Fortunately or unfortunately my 'could do better' in costuming was rendered insignificant in the chaos reigning when I arrived at work. Not only was every table still full at what would normally be a quiet time, but the kitchen was bursting at the seams with people. The old chef was lying face down on the floor in the pantry (face practically in the dush pan) receiving therapeutic massage from his cousin Ash who was camping it up for anyone who had to squeeze past to get to the food. The brand new chef was being tested by cooking 50 breakfasts in his first three hours in the tiny kitchen, shared with Lindsey who was on dishes and tuneless whistling until they started some serious male bonding over expensive car talk. Kate, and the other two female staff were serving, making coffee and generally running around. I literally couldn't imagine where I could fit into this mayhem but within an hour Ash and both chefs left for the day and I got to work trying to replace the food flying out of the cabinet as fast as I could make it.

Sunday, May 21, 2006

The Toilet Bowl of Mr Igor Fluffy Bum

Sometimes a still pool
Sometimes a gushing torrent
Objects float, sink, disappear
It all smells so interesting.

I wish I could dive in
Without getting wet.

The Fruit Bowl of Equanimity

Sometimes overflowing with soft and fragrant fruit
juicy, delicious, tender and abundant.

Sometimes empty except for three dusty, blackened leaves.

Sometimes a generous harvest ripens slowly
and monotonously.

Sometimes a rainbow of variety
is enjoyed one by one
until only the bruised fruit remains
summoning tiny flies.

The bowl embraces the impermanence of the fruit
with steadfast equanimity.

Tuesday, May 16, 2006

The Disney Tapes

Working at Narnia is hilarious. I arrived this morning and was enveloped in a furry group hug- the heating was off and so staff were draping themselves and a few of the customers in (fake) fur coats from the Wardrobe. Later the Other New Girl, who started the same day as me last week, arrived to wash dishes. Turns out that she and Ash share an unholy passion for show tunes. Their singing and excitement rose to off-pitch and fever-pitch respectively when ONG brought inside her tapes of orchestras playing Disney tunes. Such fun!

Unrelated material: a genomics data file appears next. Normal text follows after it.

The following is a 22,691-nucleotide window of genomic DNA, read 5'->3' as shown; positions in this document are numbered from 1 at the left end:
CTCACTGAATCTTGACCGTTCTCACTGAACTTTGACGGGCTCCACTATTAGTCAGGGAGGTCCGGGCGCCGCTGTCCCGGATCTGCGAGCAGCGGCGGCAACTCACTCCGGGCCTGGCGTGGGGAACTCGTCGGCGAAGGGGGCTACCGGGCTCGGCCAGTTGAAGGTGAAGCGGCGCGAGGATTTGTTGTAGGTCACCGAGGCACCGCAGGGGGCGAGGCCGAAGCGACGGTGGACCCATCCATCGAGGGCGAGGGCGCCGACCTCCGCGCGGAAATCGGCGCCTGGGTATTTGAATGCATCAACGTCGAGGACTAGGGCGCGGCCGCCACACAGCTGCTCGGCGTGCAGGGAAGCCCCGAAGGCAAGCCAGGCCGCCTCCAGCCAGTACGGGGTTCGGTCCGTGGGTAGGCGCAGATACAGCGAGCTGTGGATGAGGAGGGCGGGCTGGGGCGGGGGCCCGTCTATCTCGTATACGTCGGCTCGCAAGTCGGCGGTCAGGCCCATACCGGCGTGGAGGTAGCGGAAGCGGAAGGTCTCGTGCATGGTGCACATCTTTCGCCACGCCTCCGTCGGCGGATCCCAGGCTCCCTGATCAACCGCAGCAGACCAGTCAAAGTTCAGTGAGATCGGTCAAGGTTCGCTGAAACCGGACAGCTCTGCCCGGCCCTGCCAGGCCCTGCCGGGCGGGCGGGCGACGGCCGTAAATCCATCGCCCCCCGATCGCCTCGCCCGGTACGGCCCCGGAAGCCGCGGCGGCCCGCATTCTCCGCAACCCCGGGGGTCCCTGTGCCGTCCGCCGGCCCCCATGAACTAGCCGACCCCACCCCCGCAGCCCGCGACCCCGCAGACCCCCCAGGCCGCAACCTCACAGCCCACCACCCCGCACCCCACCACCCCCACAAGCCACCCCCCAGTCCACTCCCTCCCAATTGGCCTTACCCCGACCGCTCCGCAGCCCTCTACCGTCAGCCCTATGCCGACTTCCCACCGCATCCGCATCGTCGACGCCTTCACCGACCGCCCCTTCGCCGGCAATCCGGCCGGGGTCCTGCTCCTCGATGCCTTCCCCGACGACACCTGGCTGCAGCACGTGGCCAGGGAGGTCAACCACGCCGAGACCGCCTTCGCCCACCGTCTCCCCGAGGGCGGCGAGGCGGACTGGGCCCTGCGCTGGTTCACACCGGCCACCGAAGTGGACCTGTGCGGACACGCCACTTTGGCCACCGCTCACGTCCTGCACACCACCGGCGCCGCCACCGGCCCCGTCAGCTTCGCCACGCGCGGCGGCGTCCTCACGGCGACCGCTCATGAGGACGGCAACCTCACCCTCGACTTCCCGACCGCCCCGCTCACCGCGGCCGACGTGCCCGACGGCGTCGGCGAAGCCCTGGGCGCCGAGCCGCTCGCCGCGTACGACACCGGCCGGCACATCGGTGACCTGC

I've never worked in a place where people sing, dance, laugh and goof around so much while still managing to get a lot of work done. Friday is dress up day with a theme chosen at random. Last week was 'senior citizens' for which I wore a fetching grey wig. Ironically it happened to coincide with the local Alzheimer's Society's coffee morning at Narnia. They thought it was pretty funny that we needed a special day to dress up as old people.

Tuesday, May 09, 2006

Up the mountain

I've been walking almost every day in the bush reserve of Mt Parihaka and Hotea River. It's a beautiful stand of native bush, with many kauri, some of which are pretty old, and an extensive nursery of 100 year old babies. On the way to the summit is an old pa site, an ancient Maori fortification. All that is left is the earthworks: pits and mounds and terraces and one hearth in what was once a whare (dwelling), all overgrown with bush but still visible under the greenery. The 'interpretive' signage is frustratingly sparse. There is a plan sketched and some general information about pa but the only specific information about this one is that when some European man stumbled onto it in 1842 all that was left were two posts and the earthworks. So it must be pretty old. Next time I go to the library I'll try and find out more about the pa on Parihaka.

At the top of the mountain (more of a hill really since it takes less than an hour to climb), there is a spectacularly ugly memorial to unspecified dead soldiers. Today when I arrived there was no one around, but a book was propped up against the memorial. A book! Alone in a park! Of course I had to check it out, for one thrilling moment I thought it might be my first wild Book Crossing experience. The emerald green cover had a kind of koro (curled fern frond) design and the title, in funky pomo font, was RealLife. I picked it up and a slip of paper fell out. A scripture quote and contact details. I looked more closely at the cover, in small print: The New Testament in Everyday Language.